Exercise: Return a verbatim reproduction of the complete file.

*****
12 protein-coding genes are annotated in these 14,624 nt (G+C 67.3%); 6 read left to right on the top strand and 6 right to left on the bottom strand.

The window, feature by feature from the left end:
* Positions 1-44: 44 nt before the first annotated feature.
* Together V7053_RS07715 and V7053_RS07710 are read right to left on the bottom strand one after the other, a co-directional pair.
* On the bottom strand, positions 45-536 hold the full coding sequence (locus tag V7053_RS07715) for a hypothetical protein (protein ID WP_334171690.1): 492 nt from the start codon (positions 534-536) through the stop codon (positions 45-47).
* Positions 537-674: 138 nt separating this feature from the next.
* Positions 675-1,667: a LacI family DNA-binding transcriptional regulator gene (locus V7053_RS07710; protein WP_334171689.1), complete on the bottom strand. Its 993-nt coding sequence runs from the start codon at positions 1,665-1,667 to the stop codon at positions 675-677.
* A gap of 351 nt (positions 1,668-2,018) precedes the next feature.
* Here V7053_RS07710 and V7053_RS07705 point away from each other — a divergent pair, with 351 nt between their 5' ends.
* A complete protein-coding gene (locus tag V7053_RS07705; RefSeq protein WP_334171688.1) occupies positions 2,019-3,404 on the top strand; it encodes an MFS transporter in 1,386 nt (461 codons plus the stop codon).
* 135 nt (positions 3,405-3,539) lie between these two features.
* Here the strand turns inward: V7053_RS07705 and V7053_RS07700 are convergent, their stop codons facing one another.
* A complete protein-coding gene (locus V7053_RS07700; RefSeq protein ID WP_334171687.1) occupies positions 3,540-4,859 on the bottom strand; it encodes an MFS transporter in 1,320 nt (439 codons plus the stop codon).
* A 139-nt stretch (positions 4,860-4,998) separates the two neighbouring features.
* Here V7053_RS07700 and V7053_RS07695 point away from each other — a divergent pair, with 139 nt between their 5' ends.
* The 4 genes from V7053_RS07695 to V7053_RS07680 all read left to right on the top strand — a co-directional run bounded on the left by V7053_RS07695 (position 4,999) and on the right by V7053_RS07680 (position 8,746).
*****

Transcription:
12 protein-coding genes are annotated in these 14,624 nt (G+C 67.3%); 6 read left to right on the top strand and 6 right to left on the bottom strand.

The window, feature by feature from the left end:
* Positions 1-44: 44 nt before the first annotated feature.
* Together V7053_RS07715 and V7053_RS07710 are read right to left on the bottom strand one after the other, a co-directional pair.
* On the bottom strand, positions 45-536 hold the full coding sequence (locus tag V7053_RS07715) for a hypothetical protein (protein ID WP_334171690.1): 492 nt from the start codon (positions 534-536) through the stop codon (positions 45-47).
* Positions 537-674: 138 nt separating this feature from the next.
* Positions 675-1,667: a LacI family DNA-binding transcriptional regulator gene (locus V7053_RS07710; protein WP_334171689.1), complete on the bottom strand. Its 993-nt coding sequence runs from the start codon at positions 1,665-1,667 to the stop codon at positions 675-677.
* A gap of 351 nt (positions 1,668-2,018) precedes the next feature.
* Here V7053_RS07710 and V7053_RS07705 point away from each other — a divergent pair, with 351 nt between their 5' ends.
* A complete protein-coding gene (locus tag V7053_RS07705; RefSeq protein WP_334171688.1) occupies positions 2,019-3,404 on the top strand; it encodes an MFS transporter in 1,386 nt (461 codons plus the stop codon).
* 135 nt (positions 3,405-3,539) lie between these two features.
* Here the strand turns inward: V7053_RS07705 and V7053_RS07700 are convergent, their stop codons facing one another.
* A complete protein-coding gene (locus V7053_RS07700; RefSeq protein ID WP_334171687.1) occupies positions 3,540-4,859 on the bottom strand; it encodes an MFS transporter in 1,320 nt (439 codons plus the stop codon).
* A 139-nt stretch (positions 4,860-4,998) separates the two neighbouring features.
* Here V7053_RS07700 and V7053_RS07695 point away from each other — a divergent pair, with 139 nt between their 5' ends.
* The 4 genes from V7053_RS07695 to V7053_RS07680 all read left to right on the top strand — a co-directional run bounded on the left by V7053_RS07695 (position 4,999) and on the right by V7053_RS07680 (position 8,746).